By Claudia Dreifus
Published January 13th, 2013 by the New York Times
For much of the year, Bernd Heinrich spends his time at a cabin he built in a remote forest in western Maine. The cabin has no indoor plumbing and no electricity, he says — just a tree growing inside it.
An emeritus biology professor at the University of Vermont, Dr. Heinrich, 72, sees the New England forest as a living laboratory to study nature’s changes. Over the years he has translated his observations into 17 popular books on nature and the animal world, including ones on bumblebees, dung beetles, owls and geese. Also among these works are a memoir and a 2002 book on running, “Why We Run: A Natural History.” (In the 1980s, Dr. Heinrich was a champion marathoner.)
And lately he has been studying how animals die.
Dr. Heinrich’s book “Life Everlasting: The Animal Way of Death” was published last summer by Houghton Mifflin Harcourt.
We spoke at the Trailside Nature Museum on the Ward Pound Ridge Reservation in northern Westchester County, and later by telephone. A condensed and edited version of the interviews follows.
How did you come to write a book about animal death?
I first started thinking about it when a former student, Bill, wrote saying he was terminally ill and what would I think about his having a “sky burial” on my property in Maine? He wanted to leave his body to the ravens. Bill did not want to be cremated or buried in a sealed box. He wanted to be recycled and have his body provide food for other creatures.
Bill’s letter got me thinking about the different ways animals are recycled in natural ecology and about how scavengers cleanse the world so there’s room for new life.
In many ways, this was a subject I’d been circling for a long time. Over the years, I’d studied ravens and beetles, scavengers who are key actors in natural recycling. I may have felt some affinity for them because we — my parents, my sister and I — had once been scavengers ourselves.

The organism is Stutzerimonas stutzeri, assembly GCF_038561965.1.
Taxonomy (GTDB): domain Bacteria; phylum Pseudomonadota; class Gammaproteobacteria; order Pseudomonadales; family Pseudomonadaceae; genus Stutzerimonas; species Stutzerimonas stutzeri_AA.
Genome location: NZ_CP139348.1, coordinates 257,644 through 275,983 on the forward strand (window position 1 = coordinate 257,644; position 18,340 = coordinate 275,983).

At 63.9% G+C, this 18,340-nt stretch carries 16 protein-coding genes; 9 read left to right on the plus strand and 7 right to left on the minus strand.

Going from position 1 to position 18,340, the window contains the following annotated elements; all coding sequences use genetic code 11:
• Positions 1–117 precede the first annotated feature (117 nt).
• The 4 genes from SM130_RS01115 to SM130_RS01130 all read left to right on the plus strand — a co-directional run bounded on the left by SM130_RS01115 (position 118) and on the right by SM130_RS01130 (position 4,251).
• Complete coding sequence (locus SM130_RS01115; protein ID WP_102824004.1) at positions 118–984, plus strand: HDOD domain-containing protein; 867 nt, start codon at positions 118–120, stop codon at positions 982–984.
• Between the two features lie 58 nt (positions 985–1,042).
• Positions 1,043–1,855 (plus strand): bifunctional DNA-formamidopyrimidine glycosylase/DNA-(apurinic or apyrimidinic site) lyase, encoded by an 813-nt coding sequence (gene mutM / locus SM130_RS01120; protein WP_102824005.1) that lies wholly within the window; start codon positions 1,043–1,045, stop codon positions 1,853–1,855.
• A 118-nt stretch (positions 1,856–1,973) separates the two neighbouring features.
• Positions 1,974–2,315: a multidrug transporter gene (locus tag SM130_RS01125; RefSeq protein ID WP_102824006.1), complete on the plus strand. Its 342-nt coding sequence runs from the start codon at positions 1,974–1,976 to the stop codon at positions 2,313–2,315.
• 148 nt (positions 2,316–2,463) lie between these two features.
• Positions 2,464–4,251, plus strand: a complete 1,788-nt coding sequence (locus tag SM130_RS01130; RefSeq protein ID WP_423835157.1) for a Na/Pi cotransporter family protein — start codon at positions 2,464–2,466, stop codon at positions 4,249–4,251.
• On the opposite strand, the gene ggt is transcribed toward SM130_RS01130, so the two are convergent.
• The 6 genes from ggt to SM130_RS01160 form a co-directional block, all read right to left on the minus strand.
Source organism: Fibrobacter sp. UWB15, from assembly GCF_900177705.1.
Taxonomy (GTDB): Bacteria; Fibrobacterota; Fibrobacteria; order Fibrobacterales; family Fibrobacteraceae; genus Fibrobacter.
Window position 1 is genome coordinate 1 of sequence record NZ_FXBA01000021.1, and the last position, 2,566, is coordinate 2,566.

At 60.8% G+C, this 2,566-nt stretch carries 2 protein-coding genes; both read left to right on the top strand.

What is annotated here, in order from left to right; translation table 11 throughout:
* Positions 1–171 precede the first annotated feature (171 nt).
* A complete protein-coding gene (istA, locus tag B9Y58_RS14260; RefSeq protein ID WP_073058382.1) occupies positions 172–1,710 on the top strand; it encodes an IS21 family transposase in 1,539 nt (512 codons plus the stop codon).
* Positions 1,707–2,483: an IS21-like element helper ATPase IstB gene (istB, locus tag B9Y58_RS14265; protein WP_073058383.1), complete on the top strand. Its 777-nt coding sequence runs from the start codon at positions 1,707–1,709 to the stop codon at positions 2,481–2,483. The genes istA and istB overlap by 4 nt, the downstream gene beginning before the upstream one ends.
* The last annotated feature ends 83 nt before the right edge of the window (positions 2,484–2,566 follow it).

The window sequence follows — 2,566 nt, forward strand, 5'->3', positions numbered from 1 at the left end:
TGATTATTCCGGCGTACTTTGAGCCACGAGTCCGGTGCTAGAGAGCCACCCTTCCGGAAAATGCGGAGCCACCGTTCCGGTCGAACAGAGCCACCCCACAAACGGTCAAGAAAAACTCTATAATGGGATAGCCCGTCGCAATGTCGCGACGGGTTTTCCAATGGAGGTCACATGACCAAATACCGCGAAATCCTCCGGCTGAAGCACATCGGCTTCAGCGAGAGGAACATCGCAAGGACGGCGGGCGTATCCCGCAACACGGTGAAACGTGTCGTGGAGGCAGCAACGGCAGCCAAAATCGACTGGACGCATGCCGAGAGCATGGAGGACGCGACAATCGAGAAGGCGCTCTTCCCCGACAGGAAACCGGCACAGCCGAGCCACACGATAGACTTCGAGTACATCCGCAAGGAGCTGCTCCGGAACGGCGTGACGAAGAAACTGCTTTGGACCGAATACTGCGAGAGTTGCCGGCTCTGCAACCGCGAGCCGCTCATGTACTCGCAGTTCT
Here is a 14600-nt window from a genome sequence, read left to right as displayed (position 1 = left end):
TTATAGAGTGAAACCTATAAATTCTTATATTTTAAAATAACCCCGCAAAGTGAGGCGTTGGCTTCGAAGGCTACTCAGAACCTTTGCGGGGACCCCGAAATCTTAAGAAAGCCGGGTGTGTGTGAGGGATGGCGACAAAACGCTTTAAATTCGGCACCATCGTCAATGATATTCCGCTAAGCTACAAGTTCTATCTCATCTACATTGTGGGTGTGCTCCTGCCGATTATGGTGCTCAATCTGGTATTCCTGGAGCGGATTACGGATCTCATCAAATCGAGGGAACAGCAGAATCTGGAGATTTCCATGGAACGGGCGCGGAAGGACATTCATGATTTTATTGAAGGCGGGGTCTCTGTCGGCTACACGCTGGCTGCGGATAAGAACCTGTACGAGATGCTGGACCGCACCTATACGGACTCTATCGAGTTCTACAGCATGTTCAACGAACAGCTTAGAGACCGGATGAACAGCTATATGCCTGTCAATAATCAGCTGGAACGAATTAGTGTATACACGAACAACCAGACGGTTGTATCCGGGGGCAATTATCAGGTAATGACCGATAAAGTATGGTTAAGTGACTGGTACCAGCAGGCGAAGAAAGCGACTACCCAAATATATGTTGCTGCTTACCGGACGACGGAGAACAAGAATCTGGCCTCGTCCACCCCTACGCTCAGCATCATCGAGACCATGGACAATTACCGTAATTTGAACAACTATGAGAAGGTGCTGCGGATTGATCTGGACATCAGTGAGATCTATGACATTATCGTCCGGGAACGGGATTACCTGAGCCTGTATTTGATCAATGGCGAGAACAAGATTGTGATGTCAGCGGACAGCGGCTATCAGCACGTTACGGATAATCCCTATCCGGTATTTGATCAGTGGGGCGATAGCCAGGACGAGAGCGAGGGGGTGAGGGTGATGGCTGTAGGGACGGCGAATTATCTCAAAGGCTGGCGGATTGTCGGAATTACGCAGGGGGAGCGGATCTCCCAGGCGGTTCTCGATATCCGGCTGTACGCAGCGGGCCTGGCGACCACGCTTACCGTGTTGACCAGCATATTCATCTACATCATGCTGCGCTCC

Yes. At the end of World War II, in Germany, my family escaped the advancing Red Army and lived in the forest. My father was an entomologist, a wasp specialist, and he believed the most awful place to be in a war was a city. We ate by scavenging. We trapped mice. I remember finding a dead boar, and my sister and I ate it.
But to return to Bill: I wondered if his idea was feasible. What if we put him out and no ravens came? I could imagine that even if they did eat him, there might be a human skull lying around and the next thing, the police would be up there. No, this wasn’t practical! I sent Bill a note saying that regrettably I could not help him.
But now I began doing little experiments on my property. I’d been working on a book about beetles and I thought this might make a chapter. So I put out roadkill — mice, raccoon, a shrew — and then watched for who came and how nature’s undertakers — burying beetles, maggots, gorgeous green bottle flies — broke the carcass down.
The entire scene was about transformation. A mouse would die and get eaten and it became beetles. Or its molecules could become part of a hawk or an owl. I looked at a moose and a deer carcass and I was fascinated by how quickly even big things disappeared in nature. So before I knew it, this chapter had grown into a book!
Did you find it difficult to work with roadkill?